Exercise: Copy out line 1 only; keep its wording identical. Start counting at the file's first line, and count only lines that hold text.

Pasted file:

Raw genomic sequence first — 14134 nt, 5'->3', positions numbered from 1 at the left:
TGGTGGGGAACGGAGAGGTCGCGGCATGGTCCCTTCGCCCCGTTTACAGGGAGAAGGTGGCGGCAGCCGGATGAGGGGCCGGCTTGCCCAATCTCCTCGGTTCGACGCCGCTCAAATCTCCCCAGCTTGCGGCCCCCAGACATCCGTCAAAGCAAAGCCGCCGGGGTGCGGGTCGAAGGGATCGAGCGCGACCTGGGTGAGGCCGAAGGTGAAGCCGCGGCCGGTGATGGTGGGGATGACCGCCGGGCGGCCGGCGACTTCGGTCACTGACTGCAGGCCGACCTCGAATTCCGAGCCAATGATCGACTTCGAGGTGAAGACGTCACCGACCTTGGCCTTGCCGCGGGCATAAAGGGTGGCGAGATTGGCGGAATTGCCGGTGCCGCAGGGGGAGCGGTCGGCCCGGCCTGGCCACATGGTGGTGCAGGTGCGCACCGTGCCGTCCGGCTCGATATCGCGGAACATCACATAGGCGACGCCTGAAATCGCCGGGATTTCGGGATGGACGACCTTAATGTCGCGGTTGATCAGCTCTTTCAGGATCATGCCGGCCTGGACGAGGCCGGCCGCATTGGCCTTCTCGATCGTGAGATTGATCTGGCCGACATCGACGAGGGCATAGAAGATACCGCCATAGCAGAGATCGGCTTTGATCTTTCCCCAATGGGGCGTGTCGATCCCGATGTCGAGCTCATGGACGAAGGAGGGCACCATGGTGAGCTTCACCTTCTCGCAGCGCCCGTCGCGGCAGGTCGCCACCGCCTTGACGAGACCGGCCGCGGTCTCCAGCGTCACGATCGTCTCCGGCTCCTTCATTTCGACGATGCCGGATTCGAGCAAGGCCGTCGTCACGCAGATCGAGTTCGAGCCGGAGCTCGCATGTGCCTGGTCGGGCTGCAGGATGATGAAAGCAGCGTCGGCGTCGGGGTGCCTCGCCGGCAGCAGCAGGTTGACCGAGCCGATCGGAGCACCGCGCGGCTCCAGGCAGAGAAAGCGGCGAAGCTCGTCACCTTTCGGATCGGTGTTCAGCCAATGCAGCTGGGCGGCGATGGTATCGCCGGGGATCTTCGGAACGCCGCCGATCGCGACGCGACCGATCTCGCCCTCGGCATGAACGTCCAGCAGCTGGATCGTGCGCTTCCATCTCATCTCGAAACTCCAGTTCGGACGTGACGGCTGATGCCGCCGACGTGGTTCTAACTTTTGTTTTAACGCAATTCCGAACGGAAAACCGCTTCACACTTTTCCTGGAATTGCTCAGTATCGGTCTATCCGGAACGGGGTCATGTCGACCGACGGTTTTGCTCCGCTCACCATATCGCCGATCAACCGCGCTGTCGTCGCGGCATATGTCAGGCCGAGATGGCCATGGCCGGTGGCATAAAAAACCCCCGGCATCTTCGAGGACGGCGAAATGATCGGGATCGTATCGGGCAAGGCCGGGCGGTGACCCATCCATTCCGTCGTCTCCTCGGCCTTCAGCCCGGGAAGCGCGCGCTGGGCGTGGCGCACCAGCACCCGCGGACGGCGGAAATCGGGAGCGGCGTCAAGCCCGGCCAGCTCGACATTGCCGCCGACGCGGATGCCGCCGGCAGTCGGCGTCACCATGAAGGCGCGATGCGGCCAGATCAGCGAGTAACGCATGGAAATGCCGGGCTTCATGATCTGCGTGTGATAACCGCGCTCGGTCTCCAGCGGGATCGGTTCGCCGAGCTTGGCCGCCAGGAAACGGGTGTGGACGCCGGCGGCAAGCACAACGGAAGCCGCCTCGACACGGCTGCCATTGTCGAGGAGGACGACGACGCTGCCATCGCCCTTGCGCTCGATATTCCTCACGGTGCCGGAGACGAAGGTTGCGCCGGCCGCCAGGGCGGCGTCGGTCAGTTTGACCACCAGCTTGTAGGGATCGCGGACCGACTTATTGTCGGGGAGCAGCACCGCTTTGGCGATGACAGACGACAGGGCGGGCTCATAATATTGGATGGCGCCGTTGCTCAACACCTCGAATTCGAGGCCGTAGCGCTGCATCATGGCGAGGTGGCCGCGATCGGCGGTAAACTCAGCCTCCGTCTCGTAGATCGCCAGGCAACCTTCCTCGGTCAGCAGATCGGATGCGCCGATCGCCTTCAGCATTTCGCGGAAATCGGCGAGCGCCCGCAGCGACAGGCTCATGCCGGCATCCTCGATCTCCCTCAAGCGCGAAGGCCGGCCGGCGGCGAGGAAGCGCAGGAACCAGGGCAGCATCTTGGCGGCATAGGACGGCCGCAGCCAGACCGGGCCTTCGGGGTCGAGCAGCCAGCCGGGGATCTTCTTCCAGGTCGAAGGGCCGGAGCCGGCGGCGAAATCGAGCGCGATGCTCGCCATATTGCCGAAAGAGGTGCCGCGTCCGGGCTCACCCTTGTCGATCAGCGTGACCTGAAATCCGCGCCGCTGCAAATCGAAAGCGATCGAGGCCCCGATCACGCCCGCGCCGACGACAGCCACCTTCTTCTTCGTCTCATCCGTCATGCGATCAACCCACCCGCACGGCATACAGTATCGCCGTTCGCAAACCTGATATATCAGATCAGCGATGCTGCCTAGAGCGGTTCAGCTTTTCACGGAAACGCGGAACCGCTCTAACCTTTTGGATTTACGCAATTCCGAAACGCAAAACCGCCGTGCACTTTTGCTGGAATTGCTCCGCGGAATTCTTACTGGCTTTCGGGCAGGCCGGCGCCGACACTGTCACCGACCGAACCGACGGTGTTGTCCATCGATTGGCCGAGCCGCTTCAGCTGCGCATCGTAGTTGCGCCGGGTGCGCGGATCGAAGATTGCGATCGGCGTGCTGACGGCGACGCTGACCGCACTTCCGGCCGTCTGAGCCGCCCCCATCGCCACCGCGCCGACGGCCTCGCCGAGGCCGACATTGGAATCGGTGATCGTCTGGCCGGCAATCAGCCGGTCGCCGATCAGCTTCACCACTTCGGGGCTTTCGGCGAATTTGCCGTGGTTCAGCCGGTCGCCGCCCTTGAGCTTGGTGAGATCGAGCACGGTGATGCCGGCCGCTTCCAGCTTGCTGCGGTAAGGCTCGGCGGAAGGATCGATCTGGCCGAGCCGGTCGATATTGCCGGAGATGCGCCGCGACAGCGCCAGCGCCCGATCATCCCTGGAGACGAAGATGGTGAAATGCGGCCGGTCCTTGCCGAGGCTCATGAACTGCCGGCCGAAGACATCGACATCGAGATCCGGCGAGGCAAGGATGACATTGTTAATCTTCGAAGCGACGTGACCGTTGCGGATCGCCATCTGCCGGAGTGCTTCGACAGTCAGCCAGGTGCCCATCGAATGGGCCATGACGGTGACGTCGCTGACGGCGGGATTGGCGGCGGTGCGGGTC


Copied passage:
Raw genomic sequence first — 14134 nt, 5'->3', positions numbered from 1 at the left: